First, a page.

SAN FRANCISCO (CN) – A jury is now weighing the fate of former Chinatown crime boss Raymond “Shrimp Boy” Chow, after witnesses told tales of the “dragonhead” bumping off gang rivals while running his crime syndicate.
Closing arguments concluded Tuesday afternoon, with an impassioned plea from Chow’s attorney J. Tony Serra for reasonable doubt.
Serra said the government had failed to prove its case, which he characterized as “filled with the frustration and desperation of the government because my client didn’t participate in any crime. He’s telling us the truth. That’s reasonable doubt per se.”
Chow is accused of running the Ghee Kung Tong, the Chinese fraternal organization of which he is dragonhead, as a criminal enterprise that trafficked in drugs, guns and stolen property.
He also is charged with ordering a fatal hit on Allen Leung, his GKT dragonhead predecessor, in 2006. Prosecutors have also charged Chow with conspiring to murder Jim Tat Kong, a rival in the Hop Sing Tong, a gang with GKT ties to which Chow also belonged.
The jury will weigh 162 counts of racketeering, money laundering, murder in aid of racketeering and conspiracy to commit murder in aid of racketeering. Chow faces life in prison if convicted.
U.S. Attorney William Frentzen said Chow corrupted the tongs by trying to relive the glory days of the late 1980s and 1990s when the Hop Sing Tong “merged with the Wo Hop To triads.”
“When Mr. Chow doesn’t get what he wants, he takes over,” Frentzen said. “Mr Chow created within the membership of the GKT a criminal organization. No one is attacking the good part.”
The trial is the result of a five-year undercover FBI investigation in which an agent posing as an East Coast mobster named David Jordan got close to Chow, and through him made connections in the Tong that allowed him to launder money and deal in “stolen” alcohol and cigarettes.
Jordan would later hand Chow envelopes full of cash, which the prosecution said was for the privilege of conducting the illicit business. Chow’s lawyers claim the money was a token of love and respect, pointing to Jordan’s taped statements of “I love you” to Chow when the money was handed over.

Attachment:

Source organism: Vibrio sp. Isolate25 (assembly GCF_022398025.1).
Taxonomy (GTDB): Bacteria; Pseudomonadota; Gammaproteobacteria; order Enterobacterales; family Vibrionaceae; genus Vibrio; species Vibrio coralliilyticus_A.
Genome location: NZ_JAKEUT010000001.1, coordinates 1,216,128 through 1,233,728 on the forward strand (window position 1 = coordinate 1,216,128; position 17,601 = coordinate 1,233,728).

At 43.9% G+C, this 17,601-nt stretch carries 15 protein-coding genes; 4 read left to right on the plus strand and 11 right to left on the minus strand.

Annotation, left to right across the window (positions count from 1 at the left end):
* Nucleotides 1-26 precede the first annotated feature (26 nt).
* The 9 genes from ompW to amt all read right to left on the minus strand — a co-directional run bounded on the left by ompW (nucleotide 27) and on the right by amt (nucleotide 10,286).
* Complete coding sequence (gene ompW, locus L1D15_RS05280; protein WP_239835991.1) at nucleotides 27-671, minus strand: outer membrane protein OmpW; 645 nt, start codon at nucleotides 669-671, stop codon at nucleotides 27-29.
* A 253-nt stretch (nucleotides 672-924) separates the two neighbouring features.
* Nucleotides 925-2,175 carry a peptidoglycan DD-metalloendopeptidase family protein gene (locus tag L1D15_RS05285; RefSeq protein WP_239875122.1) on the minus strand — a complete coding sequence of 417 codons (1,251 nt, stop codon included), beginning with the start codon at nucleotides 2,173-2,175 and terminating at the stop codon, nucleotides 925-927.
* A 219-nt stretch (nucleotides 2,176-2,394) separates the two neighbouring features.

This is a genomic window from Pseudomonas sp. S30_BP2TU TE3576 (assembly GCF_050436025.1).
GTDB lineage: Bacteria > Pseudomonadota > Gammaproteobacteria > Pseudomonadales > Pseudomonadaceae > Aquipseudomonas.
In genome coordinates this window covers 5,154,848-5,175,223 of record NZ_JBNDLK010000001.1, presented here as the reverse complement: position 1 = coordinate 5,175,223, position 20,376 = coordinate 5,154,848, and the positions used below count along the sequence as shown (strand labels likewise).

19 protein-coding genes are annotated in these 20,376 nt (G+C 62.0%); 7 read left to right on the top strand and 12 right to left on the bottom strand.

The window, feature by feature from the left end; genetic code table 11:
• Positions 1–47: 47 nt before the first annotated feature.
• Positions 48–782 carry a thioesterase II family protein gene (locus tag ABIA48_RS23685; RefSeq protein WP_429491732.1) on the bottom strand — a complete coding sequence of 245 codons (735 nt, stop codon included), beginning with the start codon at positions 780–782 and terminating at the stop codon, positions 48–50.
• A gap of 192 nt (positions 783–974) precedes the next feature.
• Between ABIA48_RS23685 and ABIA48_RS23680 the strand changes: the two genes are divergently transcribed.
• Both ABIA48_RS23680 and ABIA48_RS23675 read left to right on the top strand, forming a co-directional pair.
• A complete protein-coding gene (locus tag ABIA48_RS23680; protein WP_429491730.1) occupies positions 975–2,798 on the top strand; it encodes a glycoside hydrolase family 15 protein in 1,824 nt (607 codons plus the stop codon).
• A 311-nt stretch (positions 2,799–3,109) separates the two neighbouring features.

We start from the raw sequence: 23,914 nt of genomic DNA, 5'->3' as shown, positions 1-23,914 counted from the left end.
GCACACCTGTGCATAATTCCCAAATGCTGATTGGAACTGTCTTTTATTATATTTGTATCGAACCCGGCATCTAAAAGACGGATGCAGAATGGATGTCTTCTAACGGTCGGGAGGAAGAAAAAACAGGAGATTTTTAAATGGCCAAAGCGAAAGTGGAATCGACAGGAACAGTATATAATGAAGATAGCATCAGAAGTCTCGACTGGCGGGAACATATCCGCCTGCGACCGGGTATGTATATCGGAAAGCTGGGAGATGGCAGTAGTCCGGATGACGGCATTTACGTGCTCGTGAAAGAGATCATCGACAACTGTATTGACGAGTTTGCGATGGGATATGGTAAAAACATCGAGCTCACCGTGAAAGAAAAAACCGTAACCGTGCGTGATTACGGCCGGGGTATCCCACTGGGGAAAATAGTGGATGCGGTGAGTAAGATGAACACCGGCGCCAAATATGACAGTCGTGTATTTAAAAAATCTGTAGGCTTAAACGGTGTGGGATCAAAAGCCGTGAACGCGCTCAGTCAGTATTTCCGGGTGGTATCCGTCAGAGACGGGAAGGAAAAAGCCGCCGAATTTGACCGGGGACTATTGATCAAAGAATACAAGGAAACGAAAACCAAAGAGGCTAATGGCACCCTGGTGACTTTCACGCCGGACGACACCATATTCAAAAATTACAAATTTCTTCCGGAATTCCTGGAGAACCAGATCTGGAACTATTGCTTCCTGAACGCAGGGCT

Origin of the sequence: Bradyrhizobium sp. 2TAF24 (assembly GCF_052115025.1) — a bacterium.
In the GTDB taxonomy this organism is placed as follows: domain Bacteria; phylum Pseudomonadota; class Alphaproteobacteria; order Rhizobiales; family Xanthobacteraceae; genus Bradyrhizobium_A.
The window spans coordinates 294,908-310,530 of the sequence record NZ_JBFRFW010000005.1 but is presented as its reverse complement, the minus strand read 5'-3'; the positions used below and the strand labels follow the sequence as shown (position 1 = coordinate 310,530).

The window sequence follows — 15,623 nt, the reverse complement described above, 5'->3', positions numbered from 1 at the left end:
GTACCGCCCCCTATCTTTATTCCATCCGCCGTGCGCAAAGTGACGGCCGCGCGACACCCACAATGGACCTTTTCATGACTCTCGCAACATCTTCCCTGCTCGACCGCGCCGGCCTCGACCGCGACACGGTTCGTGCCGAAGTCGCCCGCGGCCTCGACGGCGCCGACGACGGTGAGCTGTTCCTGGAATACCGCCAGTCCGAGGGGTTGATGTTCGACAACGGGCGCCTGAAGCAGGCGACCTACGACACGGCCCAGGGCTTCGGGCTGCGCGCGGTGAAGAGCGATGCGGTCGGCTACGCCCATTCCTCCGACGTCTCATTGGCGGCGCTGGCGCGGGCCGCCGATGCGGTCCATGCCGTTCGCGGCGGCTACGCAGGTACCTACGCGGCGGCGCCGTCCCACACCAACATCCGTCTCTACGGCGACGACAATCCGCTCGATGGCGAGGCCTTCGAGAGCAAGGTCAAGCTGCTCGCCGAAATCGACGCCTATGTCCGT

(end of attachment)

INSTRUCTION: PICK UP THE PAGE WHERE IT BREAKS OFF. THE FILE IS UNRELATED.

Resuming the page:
“My client still believes and testified honestly that it was being given to him as a charitable gesture because he was indigent and it was for love and friendship,” Serra later told reporters. “Not because it was commission or a fee predicated on illegal activity.”
Curtis Briggs, another Chow attorney, said, “They did something because it’s something he’s used to getting and something that would be offensive to turn down.”
Chow was arrested on March 26, 2014, in a massive FBI sting that netted 29 defendants including former Democratic state Sen. Leland Yee. Yee has since pleaded guilty to racketeering.
Several of Chow’s fellow defendants testified against him, implicating Chow as the one who gave the order to kill Leung because Leung refused to loan him $150,000 from the GKT’s coffers.
In finishing up his closing remarks Tuesday, Serra slammed the cooperating witnesses as untrustworthy career criminals.
“Would you want any of them babysitting your children? Would you want your daughter or girlfriend to socialize with them? Would you trust them one inch? The answer has to be overwhelmingly no,” he said. “If you can’t trust a person in the ordinary course of life, then how can you even accept their word and predicate any kind of verdict on their testimony.”
Frentzen countered in his rebuttal, “They were horrible human beings because they learned from Raymond Chow.”
Just before jury deliberations, U.S. District Judge Charles Breyer granted the defense’s request to dismiss a juror who had been talking about the case outside the courtroom.Assistant U.S. Attorney Susan Badger brought the incident to Breyer’s attention weeks ago, saying she heard from another attorney that the juror had told his sister he was on the case and believed Chow was guilty. The attorney heard this from the sister at a dinner party last month and then told Badger.
At a press conference Tuesday afternoon, Serra said of the booted juror, “We’re delighted. His body language was always negative, never a smile. I didn’t like him the second day of the trial. I said, why did I keep that guy?”
Serra blasted the government’s claim that Chow had told Jordan in a nightclub that he knew what was going on with his people and approved of it, a statement that was not caught on tape.
“That was not caught in any kind of recording, that was allegedly whispered in my client’s ear,” Serra said. “No one heard it and from our perspective, it’s pure baloney.”
Serra said that he thought “we were in pretty good shape, a bit ahead” after he wrapped up his closing, but added that after Frenzen finished, “I thought we were once again even.”
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